Heat Rash

Heat rash, also known as miliaria or prickly heat, is when the skin develops a prickly or stinging sensation after overheating. It occurs most often in hot and humid climates. Those who are most likely to experience heat rash include infants in incubators, active people and bedridden people with fevers.

Heat rash starts with excessive sweating that causes the ducts in the sweat glands to become blocked. The sweat then moves into surrounding tissue and irritates the skin. The rash appears as tiny bumps surrounded by red skin. Heat rash typically appears on skin that is covered by clothes and in skin folds that cause friction. This includes the abdomen, neck, back, groin, chest and armpits. Normally the rash will clear up when the skin cools off.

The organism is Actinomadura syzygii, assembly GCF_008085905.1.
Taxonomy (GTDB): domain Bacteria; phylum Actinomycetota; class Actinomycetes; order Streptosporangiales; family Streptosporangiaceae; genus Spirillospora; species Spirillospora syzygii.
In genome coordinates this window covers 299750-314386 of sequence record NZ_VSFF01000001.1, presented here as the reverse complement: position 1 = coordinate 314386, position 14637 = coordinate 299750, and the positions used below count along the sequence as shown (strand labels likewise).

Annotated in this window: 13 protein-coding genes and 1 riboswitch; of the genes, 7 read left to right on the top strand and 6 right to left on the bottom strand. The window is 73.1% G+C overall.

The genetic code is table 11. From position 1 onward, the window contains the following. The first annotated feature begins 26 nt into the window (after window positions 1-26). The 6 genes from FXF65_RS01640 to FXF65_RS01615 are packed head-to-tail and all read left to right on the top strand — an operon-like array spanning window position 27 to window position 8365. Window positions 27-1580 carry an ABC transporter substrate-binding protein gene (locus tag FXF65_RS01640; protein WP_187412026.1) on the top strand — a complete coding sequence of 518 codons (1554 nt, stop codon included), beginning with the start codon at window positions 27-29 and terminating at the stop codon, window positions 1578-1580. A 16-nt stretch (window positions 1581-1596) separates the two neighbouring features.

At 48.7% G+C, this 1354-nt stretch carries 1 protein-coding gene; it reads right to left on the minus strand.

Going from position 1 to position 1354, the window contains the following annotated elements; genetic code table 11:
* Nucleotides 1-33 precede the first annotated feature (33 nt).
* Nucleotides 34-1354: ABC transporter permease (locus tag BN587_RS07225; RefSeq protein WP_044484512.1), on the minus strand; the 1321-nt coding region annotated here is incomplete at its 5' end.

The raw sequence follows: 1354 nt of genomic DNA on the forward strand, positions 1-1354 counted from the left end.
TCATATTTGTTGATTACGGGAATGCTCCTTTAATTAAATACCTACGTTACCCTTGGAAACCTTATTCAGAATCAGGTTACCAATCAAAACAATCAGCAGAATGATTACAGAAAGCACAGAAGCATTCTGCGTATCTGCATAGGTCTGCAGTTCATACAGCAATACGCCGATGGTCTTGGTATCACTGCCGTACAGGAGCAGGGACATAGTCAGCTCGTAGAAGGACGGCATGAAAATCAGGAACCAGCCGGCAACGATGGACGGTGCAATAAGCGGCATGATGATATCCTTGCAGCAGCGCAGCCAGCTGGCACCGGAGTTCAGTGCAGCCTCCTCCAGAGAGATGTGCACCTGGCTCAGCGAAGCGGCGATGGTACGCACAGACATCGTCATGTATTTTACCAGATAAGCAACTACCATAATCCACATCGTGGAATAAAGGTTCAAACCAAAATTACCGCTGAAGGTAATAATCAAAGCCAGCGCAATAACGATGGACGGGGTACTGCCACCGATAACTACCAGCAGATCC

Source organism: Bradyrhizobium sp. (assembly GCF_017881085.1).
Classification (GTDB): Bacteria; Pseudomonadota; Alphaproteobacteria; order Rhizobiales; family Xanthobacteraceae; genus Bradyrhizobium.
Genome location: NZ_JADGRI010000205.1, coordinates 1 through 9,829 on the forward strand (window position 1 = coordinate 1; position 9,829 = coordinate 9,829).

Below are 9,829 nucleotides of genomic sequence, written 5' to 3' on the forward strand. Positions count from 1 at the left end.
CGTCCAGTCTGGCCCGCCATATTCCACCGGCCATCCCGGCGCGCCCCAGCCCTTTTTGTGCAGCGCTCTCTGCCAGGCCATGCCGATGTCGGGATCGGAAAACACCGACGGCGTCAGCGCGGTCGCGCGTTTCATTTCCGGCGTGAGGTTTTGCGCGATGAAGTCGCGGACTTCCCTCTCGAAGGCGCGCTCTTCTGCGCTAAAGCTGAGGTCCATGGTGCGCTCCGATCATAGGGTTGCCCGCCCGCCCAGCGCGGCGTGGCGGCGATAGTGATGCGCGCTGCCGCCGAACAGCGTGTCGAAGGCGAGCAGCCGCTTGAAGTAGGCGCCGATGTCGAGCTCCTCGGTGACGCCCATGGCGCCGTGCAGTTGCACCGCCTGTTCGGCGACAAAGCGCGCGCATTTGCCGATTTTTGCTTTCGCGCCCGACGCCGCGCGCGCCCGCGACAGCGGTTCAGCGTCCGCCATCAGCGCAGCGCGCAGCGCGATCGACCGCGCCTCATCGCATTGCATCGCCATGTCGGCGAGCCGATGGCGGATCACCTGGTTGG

There are four types of heat rash. The mildest form is miliaria crystallina which affects the sweat ducts within the top layer of skin. Clear, fluid-filled blisters that open easily will appear. The next type is miliaria rubra. This causes red bumps, itching and prickling. The third type is miliaria pustulosa, which is when the sacs of fluid inflame with pus. The   last and least common type of heat rash is miliaria profunda. This affects a deep layer of skin (dermis), and causes sweat to leak and form flesh-colored lesions that look similar to goose bumps.

If heat rash is severe and you notice more pain, swelling, swollen lymph nodes, fever, warmth or draining pus, contact your physician.  Make s